So there was a kid suspended for chewing his Pop Tart into the shape of a gun.
At Park Elementary school, Josh was enjoying his breakfast pastry when he decided to try and shape it into a mountain.
Josh said, “It was already a rectangle and I just kept on biting it and biting it and tore off the top and it kinda looked like a gun but it wasn’t.”
Josh takes full responsib[ilit]y for trying to shape his breakfast pastry, but admits it was in innocent fun. He told FOX45, “All I was trying to do was turn it into a mountain but, it didn’t look like a mountain really and it turned out to be a gun kinda.”
Now a lawmaker is introducing the Reasonable School Discipline Act of 2013 to prevent similar suspensions. How are you going to legislate something like this?
Sen. J. B. Jennings, a Republican representing Baltimore and Hartford counties, introduced this legislation on Thursday. The bill would, absent a direct act of violence on school grounds, prohibit students from being suspended for “mak[ing] a hand shape or gesture resembling a gun” — the bill would also stop principals from expelling students who bring to school “any other object that resembles a gun but serves another purpose.”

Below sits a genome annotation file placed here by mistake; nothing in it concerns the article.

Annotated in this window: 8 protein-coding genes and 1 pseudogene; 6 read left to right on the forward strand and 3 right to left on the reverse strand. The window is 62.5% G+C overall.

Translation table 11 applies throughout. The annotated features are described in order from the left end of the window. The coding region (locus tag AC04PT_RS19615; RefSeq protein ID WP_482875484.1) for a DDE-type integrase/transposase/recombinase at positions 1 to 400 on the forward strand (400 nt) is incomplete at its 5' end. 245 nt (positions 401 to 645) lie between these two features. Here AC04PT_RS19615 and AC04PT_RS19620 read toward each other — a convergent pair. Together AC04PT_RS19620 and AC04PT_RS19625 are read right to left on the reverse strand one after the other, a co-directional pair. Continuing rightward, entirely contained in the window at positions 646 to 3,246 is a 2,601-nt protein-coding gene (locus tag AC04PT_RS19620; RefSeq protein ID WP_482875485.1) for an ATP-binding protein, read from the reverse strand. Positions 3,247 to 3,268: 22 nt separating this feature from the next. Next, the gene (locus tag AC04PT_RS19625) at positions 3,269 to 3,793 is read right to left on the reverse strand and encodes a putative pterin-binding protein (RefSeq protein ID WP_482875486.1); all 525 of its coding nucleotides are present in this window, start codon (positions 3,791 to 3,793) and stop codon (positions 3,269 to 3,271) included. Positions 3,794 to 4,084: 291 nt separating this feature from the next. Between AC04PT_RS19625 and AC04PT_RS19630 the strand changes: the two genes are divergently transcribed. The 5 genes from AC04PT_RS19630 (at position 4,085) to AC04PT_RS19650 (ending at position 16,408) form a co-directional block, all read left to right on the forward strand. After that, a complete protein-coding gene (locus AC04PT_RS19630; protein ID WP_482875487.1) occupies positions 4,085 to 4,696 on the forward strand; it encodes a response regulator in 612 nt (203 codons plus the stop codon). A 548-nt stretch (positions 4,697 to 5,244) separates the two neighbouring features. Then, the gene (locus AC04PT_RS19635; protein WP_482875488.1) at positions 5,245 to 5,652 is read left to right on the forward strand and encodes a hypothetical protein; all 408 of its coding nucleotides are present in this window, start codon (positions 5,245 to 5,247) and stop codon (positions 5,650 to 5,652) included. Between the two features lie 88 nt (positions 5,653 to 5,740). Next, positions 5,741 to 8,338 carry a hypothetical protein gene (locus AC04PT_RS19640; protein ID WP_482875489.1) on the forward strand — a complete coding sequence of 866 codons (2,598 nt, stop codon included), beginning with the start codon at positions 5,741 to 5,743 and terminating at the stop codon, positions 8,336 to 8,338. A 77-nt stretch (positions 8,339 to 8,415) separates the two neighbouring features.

My first impulse is to say you can’t legislate common sense. But I’ll have to think about this. The fact is, school officials have absolutely no incentive (other than media exposure) to apply “zero tolerance” policies in anything but an unthinking and absurd fashion.
Somehow, counter-incentives have to be created. Something has to happen to cause principals to say: “I’d like to suspend this child for a clearly innocuous activity, but unfortunately the law requires me to apply a measure of common sense. So we’ll just have to let this one go.” I’m not sure if this law is the best way, but maybe it is. Your thoughts?